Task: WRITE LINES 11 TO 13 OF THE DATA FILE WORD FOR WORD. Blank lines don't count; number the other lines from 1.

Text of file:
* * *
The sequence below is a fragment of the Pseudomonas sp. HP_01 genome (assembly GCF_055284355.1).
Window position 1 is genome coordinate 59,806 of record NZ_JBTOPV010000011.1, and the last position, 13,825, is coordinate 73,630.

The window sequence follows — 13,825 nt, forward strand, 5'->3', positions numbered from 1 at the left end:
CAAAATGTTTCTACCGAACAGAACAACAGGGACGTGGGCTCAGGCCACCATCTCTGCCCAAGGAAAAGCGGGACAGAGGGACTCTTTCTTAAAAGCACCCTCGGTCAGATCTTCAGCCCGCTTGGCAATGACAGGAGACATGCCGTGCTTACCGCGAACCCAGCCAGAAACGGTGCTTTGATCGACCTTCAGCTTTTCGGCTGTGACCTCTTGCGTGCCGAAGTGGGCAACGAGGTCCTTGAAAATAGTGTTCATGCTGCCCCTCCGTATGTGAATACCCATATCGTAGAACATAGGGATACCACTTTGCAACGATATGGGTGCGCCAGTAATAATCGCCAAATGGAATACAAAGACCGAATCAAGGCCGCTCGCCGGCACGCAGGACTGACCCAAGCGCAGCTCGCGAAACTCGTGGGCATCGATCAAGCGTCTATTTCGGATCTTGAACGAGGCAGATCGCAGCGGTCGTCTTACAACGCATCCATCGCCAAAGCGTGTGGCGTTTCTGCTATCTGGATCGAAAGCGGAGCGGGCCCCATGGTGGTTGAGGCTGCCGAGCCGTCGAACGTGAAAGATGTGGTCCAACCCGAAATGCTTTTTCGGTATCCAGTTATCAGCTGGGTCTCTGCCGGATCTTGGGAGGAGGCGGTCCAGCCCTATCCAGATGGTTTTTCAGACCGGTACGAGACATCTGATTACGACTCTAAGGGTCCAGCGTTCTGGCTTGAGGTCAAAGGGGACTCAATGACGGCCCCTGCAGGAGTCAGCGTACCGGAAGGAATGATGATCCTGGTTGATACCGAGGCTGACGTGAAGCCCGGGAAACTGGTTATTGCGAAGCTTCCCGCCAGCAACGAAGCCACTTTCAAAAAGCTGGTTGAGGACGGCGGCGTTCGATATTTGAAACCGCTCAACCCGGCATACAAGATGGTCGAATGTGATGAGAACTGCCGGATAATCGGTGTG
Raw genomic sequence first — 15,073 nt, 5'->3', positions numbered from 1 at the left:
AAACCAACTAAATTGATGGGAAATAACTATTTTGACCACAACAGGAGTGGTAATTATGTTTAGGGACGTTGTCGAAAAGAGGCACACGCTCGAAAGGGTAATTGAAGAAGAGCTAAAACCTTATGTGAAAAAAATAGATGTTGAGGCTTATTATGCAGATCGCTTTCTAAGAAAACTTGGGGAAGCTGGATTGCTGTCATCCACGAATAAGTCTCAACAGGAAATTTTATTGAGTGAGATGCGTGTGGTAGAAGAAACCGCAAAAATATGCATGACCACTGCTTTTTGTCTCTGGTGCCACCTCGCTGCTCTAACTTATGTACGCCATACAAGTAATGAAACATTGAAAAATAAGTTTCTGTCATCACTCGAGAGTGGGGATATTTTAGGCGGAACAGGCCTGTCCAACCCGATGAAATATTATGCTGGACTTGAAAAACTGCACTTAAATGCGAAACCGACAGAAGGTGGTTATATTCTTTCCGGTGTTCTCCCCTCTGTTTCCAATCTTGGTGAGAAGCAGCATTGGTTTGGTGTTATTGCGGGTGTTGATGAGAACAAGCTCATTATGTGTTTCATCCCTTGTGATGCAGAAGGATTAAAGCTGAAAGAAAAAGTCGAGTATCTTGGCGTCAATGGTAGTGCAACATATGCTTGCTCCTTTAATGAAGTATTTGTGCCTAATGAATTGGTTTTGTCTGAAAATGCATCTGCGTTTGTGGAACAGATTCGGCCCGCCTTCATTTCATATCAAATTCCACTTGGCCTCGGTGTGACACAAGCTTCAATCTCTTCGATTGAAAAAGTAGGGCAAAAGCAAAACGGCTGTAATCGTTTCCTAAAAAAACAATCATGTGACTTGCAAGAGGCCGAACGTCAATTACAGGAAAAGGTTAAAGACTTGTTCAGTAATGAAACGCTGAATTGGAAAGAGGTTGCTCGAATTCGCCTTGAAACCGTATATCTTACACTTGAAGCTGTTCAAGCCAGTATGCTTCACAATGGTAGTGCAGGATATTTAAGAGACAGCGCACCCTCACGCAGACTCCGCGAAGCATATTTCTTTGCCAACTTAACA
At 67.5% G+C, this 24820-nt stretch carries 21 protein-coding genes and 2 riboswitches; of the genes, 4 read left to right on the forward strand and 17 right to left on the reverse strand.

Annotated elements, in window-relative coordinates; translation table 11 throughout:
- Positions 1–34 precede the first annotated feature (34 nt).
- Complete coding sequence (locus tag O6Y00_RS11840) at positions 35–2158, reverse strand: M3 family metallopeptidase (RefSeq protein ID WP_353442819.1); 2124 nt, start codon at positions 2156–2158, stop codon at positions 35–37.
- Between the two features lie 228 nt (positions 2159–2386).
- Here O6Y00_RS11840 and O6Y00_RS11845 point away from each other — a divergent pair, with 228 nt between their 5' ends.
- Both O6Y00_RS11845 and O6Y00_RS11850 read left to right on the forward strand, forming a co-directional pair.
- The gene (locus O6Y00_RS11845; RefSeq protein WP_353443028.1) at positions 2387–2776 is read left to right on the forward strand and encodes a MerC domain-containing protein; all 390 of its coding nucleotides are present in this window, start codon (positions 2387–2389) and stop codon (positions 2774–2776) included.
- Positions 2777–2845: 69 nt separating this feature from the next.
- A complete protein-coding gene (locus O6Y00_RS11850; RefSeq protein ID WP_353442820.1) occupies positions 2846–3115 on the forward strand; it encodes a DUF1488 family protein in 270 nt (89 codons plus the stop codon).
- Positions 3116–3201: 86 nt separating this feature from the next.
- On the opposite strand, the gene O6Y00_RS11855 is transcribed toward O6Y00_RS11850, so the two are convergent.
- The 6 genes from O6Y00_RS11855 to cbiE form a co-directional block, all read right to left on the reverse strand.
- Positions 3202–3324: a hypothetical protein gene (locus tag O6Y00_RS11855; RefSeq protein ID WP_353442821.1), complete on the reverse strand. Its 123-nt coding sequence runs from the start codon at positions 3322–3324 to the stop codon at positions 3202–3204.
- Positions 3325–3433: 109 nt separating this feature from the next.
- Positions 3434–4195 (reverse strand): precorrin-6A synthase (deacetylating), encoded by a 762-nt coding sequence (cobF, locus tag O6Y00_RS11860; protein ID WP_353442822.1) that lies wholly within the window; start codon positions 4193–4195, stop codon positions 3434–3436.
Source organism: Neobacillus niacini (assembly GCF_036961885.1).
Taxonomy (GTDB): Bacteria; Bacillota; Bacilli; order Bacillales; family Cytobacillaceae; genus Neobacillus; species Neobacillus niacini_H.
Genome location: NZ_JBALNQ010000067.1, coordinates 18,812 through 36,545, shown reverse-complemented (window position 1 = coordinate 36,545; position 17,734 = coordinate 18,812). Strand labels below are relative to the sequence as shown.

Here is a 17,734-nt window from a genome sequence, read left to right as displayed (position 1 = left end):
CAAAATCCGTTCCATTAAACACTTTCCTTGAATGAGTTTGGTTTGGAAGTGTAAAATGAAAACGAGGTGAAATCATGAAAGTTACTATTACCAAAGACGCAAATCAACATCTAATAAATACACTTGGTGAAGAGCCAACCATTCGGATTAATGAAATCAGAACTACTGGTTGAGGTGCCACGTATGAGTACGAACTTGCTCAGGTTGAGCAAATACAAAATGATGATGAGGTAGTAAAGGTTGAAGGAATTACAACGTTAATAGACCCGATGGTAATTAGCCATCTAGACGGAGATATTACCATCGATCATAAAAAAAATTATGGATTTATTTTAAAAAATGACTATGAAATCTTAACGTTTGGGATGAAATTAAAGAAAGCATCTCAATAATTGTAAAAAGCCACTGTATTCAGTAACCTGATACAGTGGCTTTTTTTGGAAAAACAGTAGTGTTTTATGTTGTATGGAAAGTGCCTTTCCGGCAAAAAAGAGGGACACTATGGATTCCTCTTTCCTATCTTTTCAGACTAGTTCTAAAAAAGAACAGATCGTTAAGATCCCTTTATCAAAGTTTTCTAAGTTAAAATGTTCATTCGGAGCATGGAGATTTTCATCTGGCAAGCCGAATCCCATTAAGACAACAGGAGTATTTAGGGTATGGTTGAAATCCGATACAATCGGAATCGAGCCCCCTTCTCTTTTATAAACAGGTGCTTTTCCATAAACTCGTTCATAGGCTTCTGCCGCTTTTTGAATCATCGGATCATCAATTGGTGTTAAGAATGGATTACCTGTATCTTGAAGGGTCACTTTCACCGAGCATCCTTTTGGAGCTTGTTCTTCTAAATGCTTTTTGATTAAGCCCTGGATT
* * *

- Between the two features lie 228 nt (positions 2159–2386).
- Here O6Y00_RS11840 and O6Y00_RS11845 point away from each other — a divergent pair, with 228 nt between their 5' ends.
- Both O6Y00_RS11845 and O6Y00_RS11850 read left to right on the forward strand, forming a co-directional pair.